Java operators are useful for performing operations. So, they operate on some values (also known as operands) and produce a result. Java operators can be categorized mainly into arithmetic, relational and logical operators. In this article, I will be covering all these operators in detail. ## Assignment Operator

The assignment operator is a special operator that assigns a value to a variable.  It assigns the value on its right to the variable on its left. It is represented by the “=” sign.

#### Sample Code

```double val1 = 2.5; // Line 1
System.out.println(val1);

int val2 = 10+20; // Line 2
System.out.println(val2);

int val3 = val2-5; //Line 3
System.out.println(val3);
```
• Line 1 assigns the value 5 to the variable val1
• Line 2 assigns the value 30 to the variable val2
• Line 3 subtracts the value 5 from val2 and assigns the result to val3

2.5
30
25

## Arithmetic Operators

Arithmetic operators are the ones that are useful in performing mathematical operations. They operate on numeric values. They either operate on a single operand (known as unary operators) or two operands (known as binary operators).  They can be further classified as basic arithmetic, compound assignment, and increment/decrement operators.

### Basic Arithmetic

Basic arithmetic operators are those that can be used to perform the mathematical operations of addition, subtraction, multiplication, and division.

 Operator Description + Performs addition – Performs subtraction * Performs multiplication / Performs division % Returns the remainder of the division

#### Sample Code

```int val1 = 200; //Line 1
int val2 = 100; //Line 2

int result=val1+val2; //Line 3
System.out.println(result); //Line 4

result=val1-val2; //Line 5
System.out.println(result); //Line 6

result=val1*val2; //Line 7
System.out.println(result); //Line 8

result=val1/val2; //Line 9
System.out.println(result); //Line 10

result=val1%val2; //Line 11
System.out.println(result); //Line 12
```
• Lines 1-2 create variables val1 and val2 and initialize them to 200 and 100 respectively
• Lines 3 performs addition on val1 and val2 and assigns the sum to result
• Line 4 prints result
• Similarly, Lines 5-12 perform the other arithmetic operations and print the result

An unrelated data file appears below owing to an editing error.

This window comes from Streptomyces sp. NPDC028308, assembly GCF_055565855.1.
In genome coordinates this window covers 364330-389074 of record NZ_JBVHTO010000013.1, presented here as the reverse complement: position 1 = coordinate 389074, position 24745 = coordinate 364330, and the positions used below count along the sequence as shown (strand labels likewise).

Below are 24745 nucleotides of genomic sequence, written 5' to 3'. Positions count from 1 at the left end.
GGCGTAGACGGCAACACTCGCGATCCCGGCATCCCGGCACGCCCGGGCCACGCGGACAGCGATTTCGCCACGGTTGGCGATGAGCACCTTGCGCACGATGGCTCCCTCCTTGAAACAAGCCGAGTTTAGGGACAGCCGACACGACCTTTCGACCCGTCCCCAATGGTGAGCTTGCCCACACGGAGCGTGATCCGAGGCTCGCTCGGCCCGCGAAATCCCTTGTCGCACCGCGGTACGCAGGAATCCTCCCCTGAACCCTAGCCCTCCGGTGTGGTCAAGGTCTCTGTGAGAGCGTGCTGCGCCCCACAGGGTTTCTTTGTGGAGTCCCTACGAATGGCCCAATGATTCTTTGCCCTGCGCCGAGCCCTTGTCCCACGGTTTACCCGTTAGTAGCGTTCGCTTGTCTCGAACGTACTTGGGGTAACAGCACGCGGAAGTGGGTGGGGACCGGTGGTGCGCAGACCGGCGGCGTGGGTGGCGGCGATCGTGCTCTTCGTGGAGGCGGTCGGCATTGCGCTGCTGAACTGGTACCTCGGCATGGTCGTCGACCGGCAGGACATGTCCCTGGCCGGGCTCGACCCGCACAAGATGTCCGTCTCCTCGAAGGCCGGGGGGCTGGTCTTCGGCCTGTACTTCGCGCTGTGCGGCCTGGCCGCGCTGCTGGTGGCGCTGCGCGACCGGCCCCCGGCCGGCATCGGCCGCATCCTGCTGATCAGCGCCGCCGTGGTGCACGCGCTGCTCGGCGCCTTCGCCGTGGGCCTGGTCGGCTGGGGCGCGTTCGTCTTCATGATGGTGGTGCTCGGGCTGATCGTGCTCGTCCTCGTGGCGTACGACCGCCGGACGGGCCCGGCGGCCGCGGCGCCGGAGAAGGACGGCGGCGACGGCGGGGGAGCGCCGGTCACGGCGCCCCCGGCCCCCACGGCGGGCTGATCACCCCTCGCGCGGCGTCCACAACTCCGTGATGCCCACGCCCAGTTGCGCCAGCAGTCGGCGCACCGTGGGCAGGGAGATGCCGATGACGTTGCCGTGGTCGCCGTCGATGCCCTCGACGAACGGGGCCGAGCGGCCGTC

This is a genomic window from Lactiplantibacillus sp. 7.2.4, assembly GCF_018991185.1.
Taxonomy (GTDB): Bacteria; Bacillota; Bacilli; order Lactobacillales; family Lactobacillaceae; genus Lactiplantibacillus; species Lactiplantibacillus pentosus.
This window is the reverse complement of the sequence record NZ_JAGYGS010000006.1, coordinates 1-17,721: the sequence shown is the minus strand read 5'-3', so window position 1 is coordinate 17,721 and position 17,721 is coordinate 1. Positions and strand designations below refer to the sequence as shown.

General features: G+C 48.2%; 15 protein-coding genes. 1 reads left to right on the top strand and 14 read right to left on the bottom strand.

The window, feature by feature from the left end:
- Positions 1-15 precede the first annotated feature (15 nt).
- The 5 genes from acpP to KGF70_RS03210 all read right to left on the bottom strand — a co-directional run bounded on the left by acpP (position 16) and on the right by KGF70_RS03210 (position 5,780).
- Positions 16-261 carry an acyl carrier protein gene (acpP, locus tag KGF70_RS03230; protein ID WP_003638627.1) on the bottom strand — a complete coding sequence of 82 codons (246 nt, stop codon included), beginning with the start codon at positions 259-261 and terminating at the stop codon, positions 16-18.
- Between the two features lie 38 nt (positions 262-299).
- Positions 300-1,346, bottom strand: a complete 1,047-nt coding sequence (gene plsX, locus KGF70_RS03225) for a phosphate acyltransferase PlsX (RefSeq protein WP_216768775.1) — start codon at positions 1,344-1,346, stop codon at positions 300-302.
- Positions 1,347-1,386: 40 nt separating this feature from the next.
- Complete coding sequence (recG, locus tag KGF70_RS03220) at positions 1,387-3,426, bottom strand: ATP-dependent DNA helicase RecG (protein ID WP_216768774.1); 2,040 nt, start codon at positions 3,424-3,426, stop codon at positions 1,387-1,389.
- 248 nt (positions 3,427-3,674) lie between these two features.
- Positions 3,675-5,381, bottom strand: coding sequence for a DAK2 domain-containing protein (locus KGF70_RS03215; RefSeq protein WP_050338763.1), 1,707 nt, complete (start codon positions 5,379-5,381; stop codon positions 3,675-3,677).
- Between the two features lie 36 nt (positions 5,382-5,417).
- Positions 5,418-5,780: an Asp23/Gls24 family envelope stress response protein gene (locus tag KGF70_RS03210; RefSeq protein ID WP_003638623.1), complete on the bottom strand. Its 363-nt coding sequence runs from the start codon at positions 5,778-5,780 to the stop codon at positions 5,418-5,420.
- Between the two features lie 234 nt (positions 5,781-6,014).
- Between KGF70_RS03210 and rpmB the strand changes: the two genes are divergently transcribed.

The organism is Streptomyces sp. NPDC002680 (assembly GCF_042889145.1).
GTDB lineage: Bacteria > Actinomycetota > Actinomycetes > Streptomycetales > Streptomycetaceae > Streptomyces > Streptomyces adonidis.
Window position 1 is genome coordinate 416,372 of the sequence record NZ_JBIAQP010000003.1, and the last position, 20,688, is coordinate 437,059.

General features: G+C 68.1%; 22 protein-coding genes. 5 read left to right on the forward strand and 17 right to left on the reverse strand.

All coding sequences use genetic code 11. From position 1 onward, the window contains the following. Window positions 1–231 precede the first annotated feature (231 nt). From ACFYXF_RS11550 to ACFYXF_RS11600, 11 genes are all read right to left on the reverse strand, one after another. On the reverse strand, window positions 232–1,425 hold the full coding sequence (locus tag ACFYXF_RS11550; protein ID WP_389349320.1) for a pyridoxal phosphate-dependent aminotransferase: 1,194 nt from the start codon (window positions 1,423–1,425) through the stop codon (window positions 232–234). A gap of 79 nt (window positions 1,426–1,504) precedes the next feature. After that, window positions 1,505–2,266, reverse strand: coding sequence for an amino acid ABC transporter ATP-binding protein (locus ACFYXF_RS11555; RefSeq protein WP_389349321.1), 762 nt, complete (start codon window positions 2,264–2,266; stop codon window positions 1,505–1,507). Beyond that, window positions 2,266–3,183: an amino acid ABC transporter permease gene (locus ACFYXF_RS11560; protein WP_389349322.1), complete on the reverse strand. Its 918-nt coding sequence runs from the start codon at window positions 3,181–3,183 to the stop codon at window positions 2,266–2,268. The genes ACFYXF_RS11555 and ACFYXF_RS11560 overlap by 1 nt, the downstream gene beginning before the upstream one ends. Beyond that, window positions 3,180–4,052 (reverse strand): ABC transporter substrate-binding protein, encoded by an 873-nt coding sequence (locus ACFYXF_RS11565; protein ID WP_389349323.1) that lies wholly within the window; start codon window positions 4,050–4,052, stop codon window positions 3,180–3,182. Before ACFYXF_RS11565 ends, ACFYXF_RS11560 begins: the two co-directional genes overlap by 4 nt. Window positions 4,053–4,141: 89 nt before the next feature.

300
100
20000
2
0

### Compound Assignment

The compound assignment operators combine operation with an assignment. So, they are basically shortcutting operators that help to perform an operation and assignment in a single statement.

 Operator Description += Combines addition with the assignment. So a += 10  is the same as a=a+10 -= Combines subtraction with the assignment. So a -= 10  is the same as a=a-10 *= Combines multiplication with the assignment. So a *= 10  is the same as a=a*10 /= Combines division with the assignment. So a /= 10  is the same as a=a/10 %= Combines modulus with the assignment. So a %= 10  is the same as a=a%10

#### Sample Code

```int val=5; //Line 1
val+=10; //Line 2
System.out.println(val); //Line 3

val=20; //Line 4
val-=5; //Line 5
System.out.println(val); //Line 6

val=4; //Line 7
val*=3; //Line 8
System.out.println(val); //Line 9

val=40; //Line 10
val/=4; //Line 11
System.out.println(val); //Line 12

val=10; //Line 13
val%=7; //Line 14
System.out.println(val); //Line 15
```
• Lines 1 creates a variable val with the value 5
• Line 2 adds 10 to val via the addition assignment operator
• Line 3 prints val
• Similarly, Lines 4-15, initialize val with some value, perform each of the compound assignments, and print the results.

15
15
12
10
3

### Increment/Decrement Operators

The increment and decrement operators are unary operators that operate on a single operand. The increment/decrement the operand by 1.

 Operator Description ++ Increments its operand by 1 — Decrements its operand by 1

#### Sample Code

```int value1 = 8; //Line 1
int value2 = ++value1; //Line 2
System.out.println(value2); //Line 3

value1=15; //Line 4
value2 = --value1;//Line 5
System.out.println(value2);//Line 6
```
• Line1 declares a variable value1 and initializes it to 8
• Line 2 increments value1 via the increment operator and assign the result to value2
• Line 3 prints value2
• Similarly, Lines 4-6 use the decrement operator to decrement value1 and assign the result to value2

#### Output:

9
14